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Black Adam outperforms expectations with a $67 million opening weekend, according to estimates

Dwayne Johnson's first outing as DC's new anti-hero has changed the hierarchy of his career, if nothing else, earning the star his biggest opening weekend yet
Black Adam Movie
Warner Bros.

Black Adam soared into movie theaters this weekend, with Dwayne Johnson’s anti-hero finally arriving after literal years of hype and teases. Audiences, it turned out, were ready for him: the Warner Bros. movie grossed an estimated $67 million in its opening weekend — a new record for the Artist Formally Known As The Rock.

Initial estimates had the movie expected to earn around $65-70 million in its opening weekend, although that was revised downward to $60 million in light of early reviews, which even still would have put it at the top of Johnson’s opening weekends outside of the Fast & Furious franchise, alongside 2019’s Jumanji: The Next Level (which earned $59 million in its first weekend). The $67 million haul domestically — with an additional $73 million internationally — means that the movie has outperformed expectations and defied critics alike, with the movie receiving mixed-to-negative reviews. Moviegoers apparently disagree, with the movie currently scoring a 90% Rotten Tomatoes Audience Score at time of writing.

Black Adam trailer

For context, this makes Black Adam the tenth biggest opening for a DC superhero movie; 2016’s Batman v Superman: Dawn of Justice continues to hold the record for the company, with an opening weekend of $166 million domestically. Close behind are the concluding two chapters of Christopher Nolan’s Batman series, with 2012’s The Dark Knight Rises opening to $160 million, and The Dark Knight at $158 million. Outside of Batman-related movies — DC’s fourth biggest opener was this year’s The Batman, with $134 million — it’s surprisingly 2016’s Suicide Squad that takes the win, with $133 million. 2013’s Man of Steel comes next, with $116 million, followed by 2017’s Wonder Woman, with $103 million. (2017’s Justice League takes 8th place, and the follow year’s Aquaman takes ninth… maybe; at $67,873,522, it might yet be pipped by Black Adam once final figures for this weekend come in. Math is hard.)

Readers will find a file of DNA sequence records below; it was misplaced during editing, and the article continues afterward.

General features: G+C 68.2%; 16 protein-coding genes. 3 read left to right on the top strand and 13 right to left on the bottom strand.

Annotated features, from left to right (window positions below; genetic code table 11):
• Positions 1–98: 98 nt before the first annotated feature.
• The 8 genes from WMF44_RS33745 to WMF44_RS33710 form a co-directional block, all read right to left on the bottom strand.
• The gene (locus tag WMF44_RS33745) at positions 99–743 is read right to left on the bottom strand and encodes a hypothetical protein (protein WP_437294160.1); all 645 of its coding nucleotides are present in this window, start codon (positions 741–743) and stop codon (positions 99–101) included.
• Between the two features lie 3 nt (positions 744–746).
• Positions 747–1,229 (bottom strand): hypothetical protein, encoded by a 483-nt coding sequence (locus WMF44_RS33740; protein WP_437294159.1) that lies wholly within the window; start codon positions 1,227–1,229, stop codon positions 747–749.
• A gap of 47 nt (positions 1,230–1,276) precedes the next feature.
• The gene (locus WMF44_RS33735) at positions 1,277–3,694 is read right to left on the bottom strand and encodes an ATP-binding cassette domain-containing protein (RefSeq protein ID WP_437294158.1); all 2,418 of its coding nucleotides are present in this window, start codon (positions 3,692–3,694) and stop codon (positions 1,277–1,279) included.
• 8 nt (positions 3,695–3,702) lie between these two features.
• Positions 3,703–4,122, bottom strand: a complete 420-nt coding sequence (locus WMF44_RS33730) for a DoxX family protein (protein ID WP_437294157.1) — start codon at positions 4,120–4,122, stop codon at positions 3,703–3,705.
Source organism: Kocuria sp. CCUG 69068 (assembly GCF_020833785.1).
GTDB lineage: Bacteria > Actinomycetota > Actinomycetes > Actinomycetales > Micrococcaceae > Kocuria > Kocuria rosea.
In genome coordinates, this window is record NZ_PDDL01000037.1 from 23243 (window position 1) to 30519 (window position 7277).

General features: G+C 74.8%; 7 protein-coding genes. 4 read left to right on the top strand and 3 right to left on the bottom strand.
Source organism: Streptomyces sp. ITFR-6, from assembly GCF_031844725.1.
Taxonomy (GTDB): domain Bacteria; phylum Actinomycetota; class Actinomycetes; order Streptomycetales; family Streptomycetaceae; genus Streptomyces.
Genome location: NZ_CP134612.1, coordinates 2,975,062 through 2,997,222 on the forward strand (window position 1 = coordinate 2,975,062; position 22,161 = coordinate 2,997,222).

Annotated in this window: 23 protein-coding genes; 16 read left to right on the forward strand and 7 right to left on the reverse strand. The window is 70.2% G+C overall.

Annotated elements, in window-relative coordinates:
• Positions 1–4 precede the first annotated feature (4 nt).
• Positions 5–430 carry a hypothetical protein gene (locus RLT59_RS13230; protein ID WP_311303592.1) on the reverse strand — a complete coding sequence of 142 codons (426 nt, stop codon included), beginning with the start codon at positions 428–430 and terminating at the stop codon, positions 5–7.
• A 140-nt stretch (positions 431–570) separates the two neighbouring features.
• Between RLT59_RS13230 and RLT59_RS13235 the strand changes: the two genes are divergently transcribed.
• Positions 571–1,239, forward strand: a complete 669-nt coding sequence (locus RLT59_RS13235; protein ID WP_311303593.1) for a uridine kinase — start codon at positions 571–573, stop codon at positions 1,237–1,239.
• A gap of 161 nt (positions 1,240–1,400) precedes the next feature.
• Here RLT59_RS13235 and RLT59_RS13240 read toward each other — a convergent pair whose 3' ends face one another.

Of course, opening weekends aren’t definite signifiers of the overall success of a movie: Wonder Woman ended up outperforming all of the above movies with the exception of The Dark Knight across its theatrical run, thanks to strong word of mouth, bringing in $412.5 million in the U.S. alone. Time will tell if Black Adam shows similar longterm success, although the surprisingly strong Rotten Tomatoes score is likely good news for Warner Bros.

Black Adam

Black Adam’s opening was in line with other superhero movies opening at this time of year, especially those that aren’t sequels. Last year, Marvel Studios’ Eternals opened November 5 and made $71 million in its opening weekend, for example; Shang-Chi and the Legend of the Ten Rings, which opened two months earlier, made $75 million.

Yet, the opening weekend isn’t the end of the story, but just the beginning. Next up, watching how well the movie holds up across the next few weeks, and finding out if there’s a significant audience out there for Black Adam stories moving forward. Something worth paying attention to, however: Marvel's Black Panther: Wakanda Forever is out in a little over two weeks, and likely to dominate the box office in a way that even Kahndaq's mightiest defender can't withstand.

Watch the newest Black Adam trailer here:


If you still feel like you need to know more about Black Adam beyond how well it performed this weekend, we’ve got everything you could want to know about the movie right here.

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About the Author

Graeme McMillan avatar

Graeme McMillan

Staff Writer

Popverse staff writer Graeme McMillan (he/him) has been writing about comics, culture, and comics culture on the internet for close to two decades at this point, which is terrifying to admit. His work has appeared in The Hollywood Reporter, Wired, Polygon, Inverse, Time Magazine, and the Los Angeles Times, and he also co-hosts the Wait What podcast three times a month and writes the Comics, FYI newsletter. He completely understands if you have problems understanding his accent.

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